,ERROR_STATE() AS ErrorState
,ERROR_LINE() AS ErrorLine
,ERROR_MESSAGE() AS ErrorMessage;

END CATCH
GO
--execute this after you have finished with the example
drop table dbo.football

Execute the code above. You will notice that now instead of 2 rows inserted in the table, there is only one inserted. This happens because after lines 18-19 fail, the execution of the code (flow) is handed to the line 24 (Catch statement) and that means that lines 21 and 22 are never executed.Inside the Catch statement I am not doing anything special. I just use the built-in exception functions to print out the error number, the error severity,the error state, the error line and the error message.Those exception functions are almost self explanatory and you can find their full explanation at BOL.

3)Let’s try our next example. In order to follow this example it would be great if you understand the basics of transactions. I have another post on this subject.Click here if you want to have a look.

Τype the following T-SQL statements in a new query window. In this example I have placed the Insert statements inside a transaction.


USE tempdb

go

CREATE TABLE dbo.Football
(
TeamID INT PRIMARY KEY ,
TeamName VARCHAR(50) NOT NULL ,
TeamCoach VARCHAR(50) NOT NULL ,
TeamCaptain VARCHAR(50) NOT NULL
) ;
GO

BEGIN TRANSACTION
INSERT INTO dbo.Football(TeamID,TeamName,TeamCoach,TeamCaptain)
VALUES (1,'ManUtd','Alex Ferguson','Nemanja Vidić');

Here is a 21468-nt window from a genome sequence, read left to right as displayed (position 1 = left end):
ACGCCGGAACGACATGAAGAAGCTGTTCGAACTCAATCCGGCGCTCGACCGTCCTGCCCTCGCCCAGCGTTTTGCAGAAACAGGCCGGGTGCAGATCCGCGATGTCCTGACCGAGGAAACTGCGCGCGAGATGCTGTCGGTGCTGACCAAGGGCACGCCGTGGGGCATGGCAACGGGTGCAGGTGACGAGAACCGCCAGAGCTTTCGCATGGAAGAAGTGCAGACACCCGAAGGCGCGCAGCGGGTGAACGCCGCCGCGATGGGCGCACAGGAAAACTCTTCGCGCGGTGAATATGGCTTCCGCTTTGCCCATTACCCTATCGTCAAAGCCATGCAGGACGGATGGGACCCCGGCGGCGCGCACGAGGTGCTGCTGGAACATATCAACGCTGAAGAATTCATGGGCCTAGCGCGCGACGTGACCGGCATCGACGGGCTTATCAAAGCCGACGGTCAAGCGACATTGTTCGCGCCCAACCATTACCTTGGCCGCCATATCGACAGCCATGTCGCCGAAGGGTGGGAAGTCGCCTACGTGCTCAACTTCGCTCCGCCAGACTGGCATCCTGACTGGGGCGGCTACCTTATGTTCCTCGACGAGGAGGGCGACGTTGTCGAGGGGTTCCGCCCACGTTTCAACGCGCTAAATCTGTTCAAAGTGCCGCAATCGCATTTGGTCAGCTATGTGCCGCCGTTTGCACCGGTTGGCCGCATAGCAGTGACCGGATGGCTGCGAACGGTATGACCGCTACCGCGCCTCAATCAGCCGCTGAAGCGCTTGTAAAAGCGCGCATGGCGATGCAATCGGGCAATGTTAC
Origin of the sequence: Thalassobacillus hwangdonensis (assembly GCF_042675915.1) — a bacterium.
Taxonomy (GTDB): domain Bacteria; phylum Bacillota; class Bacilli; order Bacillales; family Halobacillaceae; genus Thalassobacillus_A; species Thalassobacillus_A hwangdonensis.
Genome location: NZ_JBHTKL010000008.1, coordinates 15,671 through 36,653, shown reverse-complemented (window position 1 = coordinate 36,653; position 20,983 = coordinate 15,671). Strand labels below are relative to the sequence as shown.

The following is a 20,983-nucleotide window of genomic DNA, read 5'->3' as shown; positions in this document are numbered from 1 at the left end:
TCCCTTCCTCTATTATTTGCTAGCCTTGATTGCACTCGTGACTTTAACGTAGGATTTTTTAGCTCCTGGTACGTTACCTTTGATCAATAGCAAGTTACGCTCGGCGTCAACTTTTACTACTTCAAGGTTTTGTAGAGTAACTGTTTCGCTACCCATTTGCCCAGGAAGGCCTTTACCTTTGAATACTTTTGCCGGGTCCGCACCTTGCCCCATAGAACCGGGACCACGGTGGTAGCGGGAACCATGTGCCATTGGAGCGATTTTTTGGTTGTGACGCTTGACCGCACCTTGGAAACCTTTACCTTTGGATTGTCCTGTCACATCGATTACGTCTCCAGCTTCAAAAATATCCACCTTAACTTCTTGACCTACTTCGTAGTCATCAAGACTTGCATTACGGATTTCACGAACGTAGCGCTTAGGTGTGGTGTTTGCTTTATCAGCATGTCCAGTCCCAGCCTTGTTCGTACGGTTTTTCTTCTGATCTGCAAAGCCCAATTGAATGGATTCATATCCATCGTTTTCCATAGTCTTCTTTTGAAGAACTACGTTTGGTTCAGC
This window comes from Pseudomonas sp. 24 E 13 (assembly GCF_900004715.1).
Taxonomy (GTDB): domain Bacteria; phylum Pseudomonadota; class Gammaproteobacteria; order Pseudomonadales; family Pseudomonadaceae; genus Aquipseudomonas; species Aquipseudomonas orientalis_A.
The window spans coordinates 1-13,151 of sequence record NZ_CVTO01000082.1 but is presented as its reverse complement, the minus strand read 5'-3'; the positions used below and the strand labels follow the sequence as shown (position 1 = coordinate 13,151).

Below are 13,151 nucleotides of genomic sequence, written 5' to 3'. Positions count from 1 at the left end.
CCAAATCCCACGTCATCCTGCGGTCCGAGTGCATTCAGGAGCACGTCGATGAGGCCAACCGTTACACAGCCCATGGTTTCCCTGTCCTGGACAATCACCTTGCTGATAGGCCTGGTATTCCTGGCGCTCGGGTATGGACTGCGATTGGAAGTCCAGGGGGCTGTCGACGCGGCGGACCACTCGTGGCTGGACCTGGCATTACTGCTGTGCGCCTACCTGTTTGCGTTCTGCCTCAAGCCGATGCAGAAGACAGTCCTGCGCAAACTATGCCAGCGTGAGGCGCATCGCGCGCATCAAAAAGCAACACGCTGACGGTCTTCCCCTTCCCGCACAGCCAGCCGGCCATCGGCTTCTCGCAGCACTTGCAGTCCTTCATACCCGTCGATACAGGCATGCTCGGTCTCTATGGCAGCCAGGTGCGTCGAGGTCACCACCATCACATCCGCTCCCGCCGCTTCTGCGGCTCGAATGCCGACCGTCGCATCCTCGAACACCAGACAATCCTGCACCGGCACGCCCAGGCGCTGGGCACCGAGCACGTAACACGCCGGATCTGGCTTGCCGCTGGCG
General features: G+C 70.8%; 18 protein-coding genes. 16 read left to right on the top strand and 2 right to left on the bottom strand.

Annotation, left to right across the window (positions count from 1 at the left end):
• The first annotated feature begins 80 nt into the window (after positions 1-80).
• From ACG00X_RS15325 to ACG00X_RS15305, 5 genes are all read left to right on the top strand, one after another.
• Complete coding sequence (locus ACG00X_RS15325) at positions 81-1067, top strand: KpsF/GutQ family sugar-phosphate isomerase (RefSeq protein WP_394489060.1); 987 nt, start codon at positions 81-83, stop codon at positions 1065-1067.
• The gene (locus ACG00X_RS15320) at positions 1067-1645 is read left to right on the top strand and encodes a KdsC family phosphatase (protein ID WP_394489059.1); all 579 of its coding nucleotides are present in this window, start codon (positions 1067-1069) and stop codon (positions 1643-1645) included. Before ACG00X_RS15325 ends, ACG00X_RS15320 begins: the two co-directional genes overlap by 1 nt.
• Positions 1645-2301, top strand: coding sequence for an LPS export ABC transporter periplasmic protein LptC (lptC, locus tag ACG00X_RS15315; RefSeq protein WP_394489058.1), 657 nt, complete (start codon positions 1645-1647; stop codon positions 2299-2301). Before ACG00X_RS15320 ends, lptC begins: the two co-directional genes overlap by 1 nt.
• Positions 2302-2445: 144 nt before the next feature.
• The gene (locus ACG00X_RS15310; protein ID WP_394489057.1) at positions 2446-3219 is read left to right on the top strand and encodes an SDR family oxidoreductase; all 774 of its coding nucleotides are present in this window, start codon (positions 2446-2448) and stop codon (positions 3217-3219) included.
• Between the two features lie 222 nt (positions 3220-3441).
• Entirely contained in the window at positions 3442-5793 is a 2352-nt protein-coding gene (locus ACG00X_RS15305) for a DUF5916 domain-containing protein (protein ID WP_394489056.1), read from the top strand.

INSERT INTO dbo.Football(TeamID,TeamName,TeamCoach,TeamCaptain)
VALUES (1,'Liverpool','Kenny Dalglish','Steven Gerrard');

INSERT INTO dbo.Football(TeamID,TeamName,TeamCoach,TeamCaptain)
VALUES (2,'Everton','David Moyes','Phil Neville');
COMMIT TRANSACTION

SELECT * FROM DBO.FOOTBALL
--execute this after you have finished with the example
drop table dbo.football

When you execute the code above, you will get the same error (primary key violation) but stilll 2 rows will be inserted in the table.You will be consfused by this behaviour.We have certain kind of errors that are considered not to be fatal.So in this case we have the error taking place but then the code proceeds to the next statements and executes them successfully. Some people do not like this behaviour and we can most certainly influence this behaviour.In this next example I will set the XACT_ABORT property to ON. The default value is OFF. By setting this property at the connection level to ON we are adopting a new strategy which says that “if an error takes place in a transaction or an exception is thrown, the whole batch is aborted.The whole transaction is rolled back”. In a new query window type the following T-SQL statements